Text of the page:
What snowshoe features are best for me?

Aluminum, wooden, rubber, plastic, steel, titanium, rounded, pointed, symmetrical, asymmetrical, fixed, pivot… so many materials, shapes and styles – it’s hard to know what’s best for you. Let’s see if we can narrow it down a bit. Now, you have to decide what types of features you want your snowshoes equipped with. This will help you narrow down your choices further to a specific brand. Snowshoe brands tend to have similar features among their entire line. These features consist of frame and decking materials, binding materials and types, crampon materials and types and snowshoe shape.

You say:

How do I know which type of decking material is the best?

The decking material is what wraps around the frame of the snowshoe and gives you your flotation. Speaking objectively, there is no “best” decking material – they all have their own strengths. Hypalon decking is a rubber material found in river rafts and tends to be flexible, forgiving, cold resistant and lightweight. Composite plastic decking is rigid, stable, cold resistant and strong. Both decking materials can share all of these traits, but both are best known for their unique features. There are also certain compact snowshoes made without frames that have a plastic deck that supports weight on its own.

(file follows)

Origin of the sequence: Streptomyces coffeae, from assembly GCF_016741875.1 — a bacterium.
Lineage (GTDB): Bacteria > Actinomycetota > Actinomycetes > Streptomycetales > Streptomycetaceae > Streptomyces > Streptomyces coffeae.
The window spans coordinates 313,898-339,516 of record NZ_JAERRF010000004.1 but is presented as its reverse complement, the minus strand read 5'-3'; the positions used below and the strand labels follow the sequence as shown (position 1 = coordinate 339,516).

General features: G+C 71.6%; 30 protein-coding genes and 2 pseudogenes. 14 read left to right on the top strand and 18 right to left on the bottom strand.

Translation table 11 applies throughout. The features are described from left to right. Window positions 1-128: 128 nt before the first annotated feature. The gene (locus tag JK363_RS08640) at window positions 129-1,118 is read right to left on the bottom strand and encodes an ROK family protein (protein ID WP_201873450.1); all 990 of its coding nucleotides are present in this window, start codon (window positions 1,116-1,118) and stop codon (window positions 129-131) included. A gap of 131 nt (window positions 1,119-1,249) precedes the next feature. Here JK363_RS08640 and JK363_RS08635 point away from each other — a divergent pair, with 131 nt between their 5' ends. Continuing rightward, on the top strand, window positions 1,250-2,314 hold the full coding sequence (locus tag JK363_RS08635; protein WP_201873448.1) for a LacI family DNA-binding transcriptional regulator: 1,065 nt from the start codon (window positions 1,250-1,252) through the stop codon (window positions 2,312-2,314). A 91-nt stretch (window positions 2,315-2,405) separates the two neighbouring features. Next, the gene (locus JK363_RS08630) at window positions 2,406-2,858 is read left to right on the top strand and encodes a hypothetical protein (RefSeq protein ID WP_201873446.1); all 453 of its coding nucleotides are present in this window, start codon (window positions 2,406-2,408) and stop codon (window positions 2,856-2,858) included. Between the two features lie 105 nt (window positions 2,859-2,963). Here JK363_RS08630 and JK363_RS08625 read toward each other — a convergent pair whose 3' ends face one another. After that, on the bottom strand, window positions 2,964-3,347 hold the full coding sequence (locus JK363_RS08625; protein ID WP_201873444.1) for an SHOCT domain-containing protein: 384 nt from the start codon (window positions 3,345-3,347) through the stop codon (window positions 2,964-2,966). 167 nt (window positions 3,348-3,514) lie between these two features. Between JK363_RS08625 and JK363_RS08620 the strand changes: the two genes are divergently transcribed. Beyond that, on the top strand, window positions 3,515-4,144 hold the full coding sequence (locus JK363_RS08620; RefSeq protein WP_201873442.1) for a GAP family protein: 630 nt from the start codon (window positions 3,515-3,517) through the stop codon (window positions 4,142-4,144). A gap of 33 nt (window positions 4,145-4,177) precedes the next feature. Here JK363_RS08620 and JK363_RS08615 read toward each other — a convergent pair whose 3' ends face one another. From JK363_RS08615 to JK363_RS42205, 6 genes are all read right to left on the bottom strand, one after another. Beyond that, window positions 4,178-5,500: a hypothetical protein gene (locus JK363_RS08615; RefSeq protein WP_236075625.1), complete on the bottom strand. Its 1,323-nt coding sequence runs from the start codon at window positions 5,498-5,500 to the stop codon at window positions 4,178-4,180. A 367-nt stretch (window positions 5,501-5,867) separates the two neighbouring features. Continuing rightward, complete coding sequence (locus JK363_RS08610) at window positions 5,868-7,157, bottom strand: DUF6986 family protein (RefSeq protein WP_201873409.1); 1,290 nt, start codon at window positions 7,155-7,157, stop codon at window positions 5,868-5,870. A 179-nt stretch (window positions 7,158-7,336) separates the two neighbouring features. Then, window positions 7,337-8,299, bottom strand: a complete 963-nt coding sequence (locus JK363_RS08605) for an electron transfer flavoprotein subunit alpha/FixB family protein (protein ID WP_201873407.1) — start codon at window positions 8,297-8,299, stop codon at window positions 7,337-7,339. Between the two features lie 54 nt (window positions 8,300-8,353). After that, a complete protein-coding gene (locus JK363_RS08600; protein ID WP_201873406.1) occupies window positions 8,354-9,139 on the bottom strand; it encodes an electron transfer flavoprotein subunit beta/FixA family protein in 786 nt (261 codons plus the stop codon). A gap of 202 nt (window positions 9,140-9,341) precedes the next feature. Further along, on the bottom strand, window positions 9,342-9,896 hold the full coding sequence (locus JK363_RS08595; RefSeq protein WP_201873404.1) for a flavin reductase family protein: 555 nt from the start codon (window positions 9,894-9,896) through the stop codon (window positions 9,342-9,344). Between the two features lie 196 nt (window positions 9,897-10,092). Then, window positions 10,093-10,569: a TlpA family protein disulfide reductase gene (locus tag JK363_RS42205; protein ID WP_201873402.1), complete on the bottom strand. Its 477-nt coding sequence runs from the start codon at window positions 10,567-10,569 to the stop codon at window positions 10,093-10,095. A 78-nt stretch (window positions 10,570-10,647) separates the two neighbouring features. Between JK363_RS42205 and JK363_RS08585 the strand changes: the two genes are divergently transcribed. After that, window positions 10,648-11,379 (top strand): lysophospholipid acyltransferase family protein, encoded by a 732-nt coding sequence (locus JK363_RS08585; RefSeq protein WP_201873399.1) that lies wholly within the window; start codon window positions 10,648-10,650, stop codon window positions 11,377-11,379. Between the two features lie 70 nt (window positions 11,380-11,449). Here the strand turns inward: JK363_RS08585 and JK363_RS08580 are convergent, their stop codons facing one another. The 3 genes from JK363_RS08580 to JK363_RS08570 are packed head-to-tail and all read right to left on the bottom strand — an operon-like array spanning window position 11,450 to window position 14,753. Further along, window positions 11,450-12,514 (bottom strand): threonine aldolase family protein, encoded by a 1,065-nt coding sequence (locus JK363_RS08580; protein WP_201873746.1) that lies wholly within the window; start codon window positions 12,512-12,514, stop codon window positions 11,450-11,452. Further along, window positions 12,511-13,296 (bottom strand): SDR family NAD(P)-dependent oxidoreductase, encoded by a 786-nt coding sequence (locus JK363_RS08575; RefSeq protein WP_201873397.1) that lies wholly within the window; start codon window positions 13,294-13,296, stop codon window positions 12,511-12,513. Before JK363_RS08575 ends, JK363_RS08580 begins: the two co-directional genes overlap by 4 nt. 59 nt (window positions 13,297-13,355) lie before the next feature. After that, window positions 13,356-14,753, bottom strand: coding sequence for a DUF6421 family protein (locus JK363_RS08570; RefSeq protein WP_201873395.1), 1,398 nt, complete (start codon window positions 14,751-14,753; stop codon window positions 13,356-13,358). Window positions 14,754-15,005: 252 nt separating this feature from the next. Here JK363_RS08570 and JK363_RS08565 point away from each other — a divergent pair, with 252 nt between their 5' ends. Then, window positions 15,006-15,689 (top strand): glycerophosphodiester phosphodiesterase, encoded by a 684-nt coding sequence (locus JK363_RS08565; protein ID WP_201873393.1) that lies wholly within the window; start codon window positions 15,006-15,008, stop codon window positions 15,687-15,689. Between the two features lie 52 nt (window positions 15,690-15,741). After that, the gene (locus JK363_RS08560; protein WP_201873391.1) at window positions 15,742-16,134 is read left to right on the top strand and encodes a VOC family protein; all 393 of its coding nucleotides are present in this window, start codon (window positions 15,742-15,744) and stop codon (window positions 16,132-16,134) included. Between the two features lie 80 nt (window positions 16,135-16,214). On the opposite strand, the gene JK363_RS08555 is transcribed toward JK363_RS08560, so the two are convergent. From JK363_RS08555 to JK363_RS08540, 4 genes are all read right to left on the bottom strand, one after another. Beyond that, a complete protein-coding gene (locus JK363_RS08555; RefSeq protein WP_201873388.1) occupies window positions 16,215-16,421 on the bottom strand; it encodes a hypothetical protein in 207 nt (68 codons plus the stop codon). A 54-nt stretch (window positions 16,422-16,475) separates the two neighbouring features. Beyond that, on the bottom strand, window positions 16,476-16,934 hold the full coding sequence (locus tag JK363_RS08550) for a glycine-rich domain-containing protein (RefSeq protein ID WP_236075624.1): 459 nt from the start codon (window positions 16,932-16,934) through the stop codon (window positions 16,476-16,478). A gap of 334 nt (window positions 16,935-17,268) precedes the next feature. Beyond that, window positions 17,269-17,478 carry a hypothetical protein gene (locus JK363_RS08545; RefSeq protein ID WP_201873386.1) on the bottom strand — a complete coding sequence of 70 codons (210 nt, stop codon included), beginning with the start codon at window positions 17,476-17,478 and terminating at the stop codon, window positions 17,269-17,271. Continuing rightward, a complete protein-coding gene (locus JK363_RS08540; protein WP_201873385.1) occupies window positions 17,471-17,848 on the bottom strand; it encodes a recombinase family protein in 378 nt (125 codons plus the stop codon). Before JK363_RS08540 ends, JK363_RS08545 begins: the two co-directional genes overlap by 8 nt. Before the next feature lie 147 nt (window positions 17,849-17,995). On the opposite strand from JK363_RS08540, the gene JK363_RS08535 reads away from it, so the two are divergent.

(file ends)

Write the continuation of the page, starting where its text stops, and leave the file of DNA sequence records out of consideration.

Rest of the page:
You say:

Are fixed or pivot bindings best for me?

Fixed Bindings are popular because they offer a natural, comfortable stride. The binding is connected to the snowshoe with a strong, neoprene rubber band, which gives the snowshoe a bit of spring while you are walking. Instead of dragging on the ground, the snowshoe follows your foot with each step. This makes it easier if you are traveling off a trail and have to climb over objects, maneuver through dense areas, or back up. Some people don’t like this type of binding, because when the snowshoe “springs” up, it can kick snow on the back of your legs.